Ellen Gallagher's ambitious project focuses on the life of symbols and signs. Having populated her universe with disembodied facial features that are loosely drawn from racist cariacture, Gallagher sends these allusions to the figure through an almost biological process of mutation. Meanings that were once static and embodied in the minstrel show's grotesque of blackface and buffoonery shift and are transformed in Gallagher's hands.
The life cycles of these ideograms are played out within an environment of high modernism; at times the structure of Gallagher's work manipulates the tropes of the minimalism of Agnes Martin or the Suprematism of Malevich. The scale and power of Nightlamp approximates the depth and all encompassing darkness of night. But this nocturne is possibly illuminated by a beacon. The similarity of form between the lighthouse lamp and the bow tie create a crack in a monolithic, reductive reading of Gallagher's forms. This fissure opens up the ideal of darkness to incorporate light, dissolving duality. Gallagher has utilized the bowtie to similar impact in other works, including Afro Mountain, Whitney Museum of American Art, Scout, the Solomon R. Guggenheim Museum, Deliriuos Hem, the Metropolitan Museum of Art.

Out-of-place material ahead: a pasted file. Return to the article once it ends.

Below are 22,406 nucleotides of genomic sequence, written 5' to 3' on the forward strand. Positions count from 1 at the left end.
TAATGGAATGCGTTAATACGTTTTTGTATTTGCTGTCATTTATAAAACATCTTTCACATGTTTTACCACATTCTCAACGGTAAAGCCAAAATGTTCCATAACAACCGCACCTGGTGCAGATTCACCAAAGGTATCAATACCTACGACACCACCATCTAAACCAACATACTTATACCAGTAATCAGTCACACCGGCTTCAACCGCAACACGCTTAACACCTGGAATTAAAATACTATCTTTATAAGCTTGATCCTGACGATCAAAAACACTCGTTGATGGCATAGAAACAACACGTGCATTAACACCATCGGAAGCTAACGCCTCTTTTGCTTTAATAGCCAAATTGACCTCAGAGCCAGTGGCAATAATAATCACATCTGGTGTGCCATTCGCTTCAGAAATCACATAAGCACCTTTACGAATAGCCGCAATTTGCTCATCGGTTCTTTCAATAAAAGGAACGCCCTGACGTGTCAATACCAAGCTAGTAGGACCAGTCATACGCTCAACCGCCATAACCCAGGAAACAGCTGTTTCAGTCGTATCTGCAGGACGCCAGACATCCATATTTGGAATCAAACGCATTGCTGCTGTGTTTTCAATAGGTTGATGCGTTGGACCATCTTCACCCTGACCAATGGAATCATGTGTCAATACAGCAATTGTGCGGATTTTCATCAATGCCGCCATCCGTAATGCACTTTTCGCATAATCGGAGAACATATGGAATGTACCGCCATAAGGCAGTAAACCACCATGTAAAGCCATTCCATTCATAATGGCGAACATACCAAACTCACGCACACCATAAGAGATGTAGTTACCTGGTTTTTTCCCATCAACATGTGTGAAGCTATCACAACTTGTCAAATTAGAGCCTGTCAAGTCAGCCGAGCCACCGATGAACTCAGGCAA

"Subtle irritation is the essence of Gallagher's aesthetic strategy; rather than showing raucous abandon her minstrels are sophisticated performers in pantomime which pits knowledge of where they came from, how they are supposed to act and what they were meant to represent against the formal elegance and the decorous aestheticism of the context they infiltrate and command. And yet given that implicit dissonance the paintings are imbued with all the longing for the other, higher regions that avowedly aesthetic as opposed to tendentiously anti-aesthetic work can contain." (R. Storr, "A funny thing happened", Ellen Gallagher, 2001, p. 36)
For a number of years, Gallagher experimented with the form of the bow-tie, producing some of her most lauded work. Of these pieces, Afro Mountain, 1994 is in the collection of Whitney Museum of American Art; Scout, 1995 is in the collection of the Solomon R. Guggenheim; and Delirious Hem, 1995 in the collection of the Metropolitan Museum of Art.